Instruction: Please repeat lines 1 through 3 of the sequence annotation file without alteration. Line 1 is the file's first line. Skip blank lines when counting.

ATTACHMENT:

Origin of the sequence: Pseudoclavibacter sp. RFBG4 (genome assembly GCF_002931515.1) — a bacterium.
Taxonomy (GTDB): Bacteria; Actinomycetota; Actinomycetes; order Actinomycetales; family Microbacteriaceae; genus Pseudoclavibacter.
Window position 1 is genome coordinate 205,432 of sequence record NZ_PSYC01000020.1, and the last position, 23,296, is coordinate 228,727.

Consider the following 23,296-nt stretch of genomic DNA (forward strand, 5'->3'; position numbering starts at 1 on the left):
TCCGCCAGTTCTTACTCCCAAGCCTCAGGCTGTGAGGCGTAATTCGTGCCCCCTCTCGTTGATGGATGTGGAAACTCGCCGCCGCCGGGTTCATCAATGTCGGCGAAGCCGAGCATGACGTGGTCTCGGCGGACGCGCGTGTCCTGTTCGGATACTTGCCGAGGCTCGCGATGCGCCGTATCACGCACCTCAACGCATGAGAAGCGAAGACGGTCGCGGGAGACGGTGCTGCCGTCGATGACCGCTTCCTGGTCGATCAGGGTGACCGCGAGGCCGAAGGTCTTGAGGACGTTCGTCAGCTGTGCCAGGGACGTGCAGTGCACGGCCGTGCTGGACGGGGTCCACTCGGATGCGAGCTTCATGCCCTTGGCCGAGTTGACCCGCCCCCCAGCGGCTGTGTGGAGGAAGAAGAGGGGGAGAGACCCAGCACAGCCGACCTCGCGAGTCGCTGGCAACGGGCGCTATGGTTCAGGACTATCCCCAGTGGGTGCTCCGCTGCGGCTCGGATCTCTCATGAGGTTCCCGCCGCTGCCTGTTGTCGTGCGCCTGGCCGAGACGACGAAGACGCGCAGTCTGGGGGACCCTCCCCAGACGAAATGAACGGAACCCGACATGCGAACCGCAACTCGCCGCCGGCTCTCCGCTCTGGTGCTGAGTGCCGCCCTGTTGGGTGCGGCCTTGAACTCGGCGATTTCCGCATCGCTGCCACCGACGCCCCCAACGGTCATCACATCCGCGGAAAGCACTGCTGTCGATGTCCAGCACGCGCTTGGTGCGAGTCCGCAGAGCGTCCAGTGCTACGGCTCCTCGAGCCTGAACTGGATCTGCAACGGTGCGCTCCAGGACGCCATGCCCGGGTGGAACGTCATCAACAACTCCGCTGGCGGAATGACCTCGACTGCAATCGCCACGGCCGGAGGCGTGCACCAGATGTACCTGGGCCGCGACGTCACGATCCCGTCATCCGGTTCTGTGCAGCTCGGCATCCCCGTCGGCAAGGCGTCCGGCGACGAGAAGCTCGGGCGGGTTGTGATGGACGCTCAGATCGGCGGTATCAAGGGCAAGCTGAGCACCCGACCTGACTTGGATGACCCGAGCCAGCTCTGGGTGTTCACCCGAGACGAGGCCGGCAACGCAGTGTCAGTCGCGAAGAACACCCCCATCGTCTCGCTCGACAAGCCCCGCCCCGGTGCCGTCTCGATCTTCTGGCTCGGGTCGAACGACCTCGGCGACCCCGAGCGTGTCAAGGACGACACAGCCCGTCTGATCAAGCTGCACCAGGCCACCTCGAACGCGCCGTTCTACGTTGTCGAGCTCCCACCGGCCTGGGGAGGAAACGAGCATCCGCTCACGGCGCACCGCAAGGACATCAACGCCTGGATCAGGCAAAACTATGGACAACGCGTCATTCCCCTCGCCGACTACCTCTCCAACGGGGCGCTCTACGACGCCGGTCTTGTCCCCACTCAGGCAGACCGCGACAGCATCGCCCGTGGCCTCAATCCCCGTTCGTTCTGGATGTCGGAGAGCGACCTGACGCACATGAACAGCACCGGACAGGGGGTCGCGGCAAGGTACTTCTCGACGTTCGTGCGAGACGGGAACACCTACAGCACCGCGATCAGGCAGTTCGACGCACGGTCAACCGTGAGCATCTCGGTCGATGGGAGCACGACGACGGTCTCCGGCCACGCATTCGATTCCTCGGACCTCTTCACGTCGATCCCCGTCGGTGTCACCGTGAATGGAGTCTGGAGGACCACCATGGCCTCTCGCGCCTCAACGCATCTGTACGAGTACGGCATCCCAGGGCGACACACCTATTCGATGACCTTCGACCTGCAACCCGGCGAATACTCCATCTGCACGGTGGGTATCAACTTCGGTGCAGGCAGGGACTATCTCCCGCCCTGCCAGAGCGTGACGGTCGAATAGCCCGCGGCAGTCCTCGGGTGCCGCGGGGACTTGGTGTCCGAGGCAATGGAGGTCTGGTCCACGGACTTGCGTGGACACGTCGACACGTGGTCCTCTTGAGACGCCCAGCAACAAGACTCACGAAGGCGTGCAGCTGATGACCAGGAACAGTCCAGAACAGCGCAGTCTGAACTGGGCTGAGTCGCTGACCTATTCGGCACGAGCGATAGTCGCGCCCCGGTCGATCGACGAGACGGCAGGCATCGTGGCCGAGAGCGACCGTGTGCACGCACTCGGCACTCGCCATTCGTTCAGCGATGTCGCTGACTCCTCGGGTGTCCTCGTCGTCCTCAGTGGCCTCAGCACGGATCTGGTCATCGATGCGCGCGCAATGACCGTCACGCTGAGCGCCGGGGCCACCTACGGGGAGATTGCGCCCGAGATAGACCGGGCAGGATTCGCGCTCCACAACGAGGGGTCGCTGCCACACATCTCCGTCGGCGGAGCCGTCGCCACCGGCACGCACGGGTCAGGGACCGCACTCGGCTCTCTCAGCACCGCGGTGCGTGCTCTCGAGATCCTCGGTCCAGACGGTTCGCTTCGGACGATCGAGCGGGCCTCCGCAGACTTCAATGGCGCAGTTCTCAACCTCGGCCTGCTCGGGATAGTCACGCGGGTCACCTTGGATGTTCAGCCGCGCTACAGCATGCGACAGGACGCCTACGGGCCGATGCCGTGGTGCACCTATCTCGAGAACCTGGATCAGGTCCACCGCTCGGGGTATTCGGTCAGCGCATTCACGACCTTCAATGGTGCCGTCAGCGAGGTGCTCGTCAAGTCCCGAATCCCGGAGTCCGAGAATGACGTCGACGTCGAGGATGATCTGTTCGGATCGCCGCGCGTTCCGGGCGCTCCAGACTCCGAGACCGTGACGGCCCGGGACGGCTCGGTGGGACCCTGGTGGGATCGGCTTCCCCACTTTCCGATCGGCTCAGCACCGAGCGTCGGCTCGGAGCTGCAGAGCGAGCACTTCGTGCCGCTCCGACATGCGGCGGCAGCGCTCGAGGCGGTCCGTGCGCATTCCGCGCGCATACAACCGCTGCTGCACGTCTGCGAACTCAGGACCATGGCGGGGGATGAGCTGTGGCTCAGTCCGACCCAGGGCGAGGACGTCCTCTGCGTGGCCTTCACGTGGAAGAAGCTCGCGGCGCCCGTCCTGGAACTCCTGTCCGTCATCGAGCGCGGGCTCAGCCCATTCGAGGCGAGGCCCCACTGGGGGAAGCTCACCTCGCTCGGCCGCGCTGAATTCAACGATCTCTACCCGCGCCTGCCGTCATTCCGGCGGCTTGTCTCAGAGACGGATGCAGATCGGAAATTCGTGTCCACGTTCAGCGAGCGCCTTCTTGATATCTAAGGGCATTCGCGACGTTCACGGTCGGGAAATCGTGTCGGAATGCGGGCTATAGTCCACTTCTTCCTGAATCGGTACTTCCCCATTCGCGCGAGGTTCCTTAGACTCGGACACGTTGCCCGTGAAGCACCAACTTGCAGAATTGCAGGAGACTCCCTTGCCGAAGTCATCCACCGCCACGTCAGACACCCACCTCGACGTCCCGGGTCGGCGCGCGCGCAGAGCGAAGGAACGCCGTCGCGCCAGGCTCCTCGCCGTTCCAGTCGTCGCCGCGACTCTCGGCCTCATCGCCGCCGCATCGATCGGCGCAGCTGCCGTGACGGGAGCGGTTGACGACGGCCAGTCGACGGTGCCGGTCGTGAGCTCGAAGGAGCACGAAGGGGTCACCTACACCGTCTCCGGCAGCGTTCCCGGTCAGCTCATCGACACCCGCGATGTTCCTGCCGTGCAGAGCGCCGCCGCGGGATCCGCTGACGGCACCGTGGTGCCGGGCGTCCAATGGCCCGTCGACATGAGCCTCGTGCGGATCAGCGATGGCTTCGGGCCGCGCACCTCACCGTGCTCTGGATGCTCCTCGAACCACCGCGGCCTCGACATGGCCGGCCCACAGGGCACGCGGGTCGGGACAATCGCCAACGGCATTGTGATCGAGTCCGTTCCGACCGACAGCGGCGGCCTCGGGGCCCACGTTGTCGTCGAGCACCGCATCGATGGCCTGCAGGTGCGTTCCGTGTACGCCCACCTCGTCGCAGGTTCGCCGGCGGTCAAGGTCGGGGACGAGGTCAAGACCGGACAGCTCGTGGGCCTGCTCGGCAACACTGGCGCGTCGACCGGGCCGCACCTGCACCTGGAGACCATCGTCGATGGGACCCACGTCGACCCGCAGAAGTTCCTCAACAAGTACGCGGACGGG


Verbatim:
Origin of the sequence: Pseudoclavibacter sp. RFBG4 (genome assembly GCF_002931515.1) — a bacterium.
Taxonomy (GTDB): Bacteria; Actinomycetota; Actinomycetes; order Actinomycetales; family Microbacteriaceae; genus Pseudoclavibacter.
Window position 1 is genome coordinate 205,432 of sequence record NZ_PSYC01000020.1, and the last position, 23,296, is coordinate 228,727.